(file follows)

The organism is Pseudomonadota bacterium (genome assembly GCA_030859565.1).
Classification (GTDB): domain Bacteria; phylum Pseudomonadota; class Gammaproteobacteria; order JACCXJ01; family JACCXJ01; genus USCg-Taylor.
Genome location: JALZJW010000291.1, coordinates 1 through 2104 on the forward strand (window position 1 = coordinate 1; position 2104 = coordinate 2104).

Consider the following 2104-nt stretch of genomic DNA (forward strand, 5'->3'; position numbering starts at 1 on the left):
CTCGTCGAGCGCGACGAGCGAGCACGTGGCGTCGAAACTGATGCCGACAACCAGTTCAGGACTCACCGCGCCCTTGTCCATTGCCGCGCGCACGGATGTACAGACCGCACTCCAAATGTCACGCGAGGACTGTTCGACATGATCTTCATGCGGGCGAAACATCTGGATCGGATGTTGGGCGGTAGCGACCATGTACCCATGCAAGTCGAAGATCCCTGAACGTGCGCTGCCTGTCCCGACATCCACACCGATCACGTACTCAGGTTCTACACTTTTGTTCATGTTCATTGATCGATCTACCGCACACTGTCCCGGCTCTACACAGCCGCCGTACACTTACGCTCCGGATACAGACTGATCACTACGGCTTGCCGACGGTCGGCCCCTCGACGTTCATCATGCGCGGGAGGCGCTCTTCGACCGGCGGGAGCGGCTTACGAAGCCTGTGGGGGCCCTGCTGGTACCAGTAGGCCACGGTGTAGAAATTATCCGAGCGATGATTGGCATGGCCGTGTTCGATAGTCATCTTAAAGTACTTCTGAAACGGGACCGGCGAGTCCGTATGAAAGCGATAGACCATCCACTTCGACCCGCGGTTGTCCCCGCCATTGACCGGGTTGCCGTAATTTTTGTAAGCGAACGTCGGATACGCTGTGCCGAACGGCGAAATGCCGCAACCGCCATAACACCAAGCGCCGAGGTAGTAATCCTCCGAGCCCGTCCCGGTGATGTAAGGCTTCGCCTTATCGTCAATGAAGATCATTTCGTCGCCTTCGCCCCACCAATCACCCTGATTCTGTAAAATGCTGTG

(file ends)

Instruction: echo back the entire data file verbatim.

The organism is Pseudomonadota bacterium (genome assembly GCA_030859565.1).
Classification (GTDB): domain Bacteria; phylum Pseudomonadota; class Gammaproteobacteria; order JACCXJ01; family JACCXJ01; genus USCg-Taylor.
Genome location: JALZJW010000291.1, coordinates 1 through 2104 on the forward strand (window position 1 = coordinate 1; position 2104 = coordinate 2104).

Consider the following 2104-nt stretch of genomic DNA (forward strand, 5'->3'; position numbering starts at 1 on the left):
CTCGTCGAGCGCGACGAGCGAGCACGTGGCGTCGAAACTGATGCCGACAACCAGTTCAGGACTCACCGCGCCCTTGTCCATTGCCGCGCGCACGGATGTACAGACCGCACTCCAAATGTCACGCGAGGACTGTTCGACATGATCTTCATGCGGGCGAAACATCTGGATCGGATGTTGGGCGGTAGCGACCATGTACCCATGCAAGTCGAAGATCCCTGAACGTGCGCTGCCTGTCCCGACATCCACACCGATCACGTACTCAGGTTCTACACTTTTGTTCATGTTCATTGATCGATCTACCGCACACTGTCCCGGCTCTACACAGCCGCCGTACACTTACGCTCCGGATACAGACTGATCACTACGGCTTGCCGACGGTCGGCCCCTCGACGTTCATCATGCGCGGGAGGCGCTCTTCGACCGGCGGGAGCGGCTTACGAAGCCTGTGGGGGCCCTGCTGGTACCAGTAGGCCACGGTGTAGAAATTATCCGAGCGATGATTGGCATGGCCGTGTTCGATAGTCATCTTAAAGTACTTCTGAAACGGGACCGGCGAGTCCGTATGAAAGCGATAGACCATCCACTTCGACCCGCGGTTGTCCCCGCCATTGACCGGGTTGCCGTAATTTTTGTAAGCGAACGTCGGATACGCTGTGCCGAACGGCGAAATGCCGCAACCGCCATAACACCAAGCGCCGAGGTAGTAATCCTCCGAGCCCGTCCCGGTGATGTAAGGCTTCGCCTTATCGTCAATGAAGATCATTTCGTCGCCTTCGCCCCACCAATCACCCTGATTCTGTAAAATGCTGTG